Agree? Disagree? Mildly or vehemently? Let me know in the comments below.

Comments

  1. More watchable than Krull?? That would make this one of the most watchable movies evar!

    ReplyDelete

Post a Comment

Popular posts from this blog

She writes Twilight fan fiction.

Vampire Academy (2014)
My willingness to give writer Daniel Waters some slack on the grounds of early glories sometimes pays off (Sex and Death 101) and sometimes, as with this messy and indistinct Young Adult adaptation, it doesn’t. If Vampire Academy plods along as a less than innovative smart-mouthed Buffy rip-off that might be because, if you added vampires to Heathers, you would probably get something not so far from the world of Joss Whedon. Unfortunately inspiration is a low ebb throughout, not helped any by tepid direction from Daniel’s sometimes-reliable brother Mark and a couple of hopelessly plankish leads who do their best to dampen down any wit that occasionally attempts to surface.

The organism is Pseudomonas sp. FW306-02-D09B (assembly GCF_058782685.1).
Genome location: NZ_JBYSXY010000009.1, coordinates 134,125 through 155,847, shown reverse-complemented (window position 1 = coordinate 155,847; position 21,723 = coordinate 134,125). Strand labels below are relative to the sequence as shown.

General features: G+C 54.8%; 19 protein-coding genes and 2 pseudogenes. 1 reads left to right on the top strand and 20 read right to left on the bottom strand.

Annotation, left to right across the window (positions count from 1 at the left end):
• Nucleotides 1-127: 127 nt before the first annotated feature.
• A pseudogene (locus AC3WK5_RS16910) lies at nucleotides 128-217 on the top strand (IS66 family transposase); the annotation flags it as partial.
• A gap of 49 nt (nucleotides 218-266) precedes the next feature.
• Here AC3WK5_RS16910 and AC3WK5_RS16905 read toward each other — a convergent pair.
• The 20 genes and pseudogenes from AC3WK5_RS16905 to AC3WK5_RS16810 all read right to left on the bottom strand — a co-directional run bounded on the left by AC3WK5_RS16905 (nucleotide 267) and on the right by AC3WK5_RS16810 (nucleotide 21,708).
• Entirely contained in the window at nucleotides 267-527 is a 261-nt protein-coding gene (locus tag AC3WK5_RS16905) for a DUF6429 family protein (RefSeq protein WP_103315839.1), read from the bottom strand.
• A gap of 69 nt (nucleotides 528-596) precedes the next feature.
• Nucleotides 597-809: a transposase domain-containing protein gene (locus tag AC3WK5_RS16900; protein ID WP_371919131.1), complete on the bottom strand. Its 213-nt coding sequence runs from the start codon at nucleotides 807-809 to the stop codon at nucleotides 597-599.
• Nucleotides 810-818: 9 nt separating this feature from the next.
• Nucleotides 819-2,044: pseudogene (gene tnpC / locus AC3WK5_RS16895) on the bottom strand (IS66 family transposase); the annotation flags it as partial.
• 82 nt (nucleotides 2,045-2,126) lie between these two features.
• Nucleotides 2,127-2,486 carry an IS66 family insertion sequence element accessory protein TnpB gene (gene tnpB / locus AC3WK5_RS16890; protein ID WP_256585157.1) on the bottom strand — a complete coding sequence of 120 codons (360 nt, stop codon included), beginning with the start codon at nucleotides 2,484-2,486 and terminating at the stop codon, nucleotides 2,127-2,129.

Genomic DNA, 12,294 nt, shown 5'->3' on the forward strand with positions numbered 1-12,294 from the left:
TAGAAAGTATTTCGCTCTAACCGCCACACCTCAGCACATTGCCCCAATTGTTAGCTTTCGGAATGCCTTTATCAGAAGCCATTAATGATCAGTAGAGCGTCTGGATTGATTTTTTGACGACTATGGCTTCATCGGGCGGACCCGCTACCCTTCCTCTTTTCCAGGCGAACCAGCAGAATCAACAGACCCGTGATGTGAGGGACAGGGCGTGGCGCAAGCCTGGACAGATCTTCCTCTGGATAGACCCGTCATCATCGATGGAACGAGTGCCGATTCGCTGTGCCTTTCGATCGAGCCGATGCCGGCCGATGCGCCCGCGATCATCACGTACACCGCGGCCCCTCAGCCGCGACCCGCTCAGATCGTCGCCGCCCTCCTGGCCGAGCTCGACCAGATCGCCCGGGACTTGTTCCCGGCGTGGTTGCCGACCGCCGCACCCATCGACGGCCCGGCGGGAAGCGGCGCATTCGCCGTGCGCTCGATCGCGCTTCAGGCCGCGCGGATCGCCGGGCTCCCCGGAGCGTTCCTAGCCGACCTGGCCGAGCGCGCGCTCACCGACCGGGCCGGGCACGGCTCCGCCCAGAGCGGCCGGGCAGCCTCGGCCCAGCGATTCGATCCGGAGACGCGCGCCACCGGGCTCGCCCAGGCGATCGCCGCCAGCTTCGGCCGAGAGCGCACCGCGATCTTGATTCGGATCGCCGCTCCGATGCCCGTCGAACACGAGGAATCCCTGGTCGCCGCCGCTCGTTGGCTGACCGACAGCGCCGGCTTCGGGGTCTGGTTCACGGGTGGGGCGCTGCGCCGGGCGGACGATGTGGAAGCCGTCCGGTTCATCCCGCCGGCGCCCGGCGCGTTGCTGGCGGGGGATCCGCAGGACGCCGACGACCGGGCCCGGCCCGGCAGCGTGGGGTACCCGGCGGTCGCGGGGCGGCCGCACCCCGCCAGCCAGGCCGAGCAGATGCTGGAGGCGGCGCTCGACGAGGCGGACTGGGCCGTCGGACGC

I can only presume there’s a never-ending pile of Young Adult fiction poised for big screen failure, all of it comprising multi-novel storylines just begging for a moment in the Sun. Every time an adaptation crashes and burns (and the odds are that they will) another one rises, hydra-like, hoping…

Our very strength incites challenge. Challenge incites conflict. And conflict... breeds catastrophe.

The MCU Ranked Worst to Best

Why would I turn into a filing cabinet?

Captain Marvel (2019)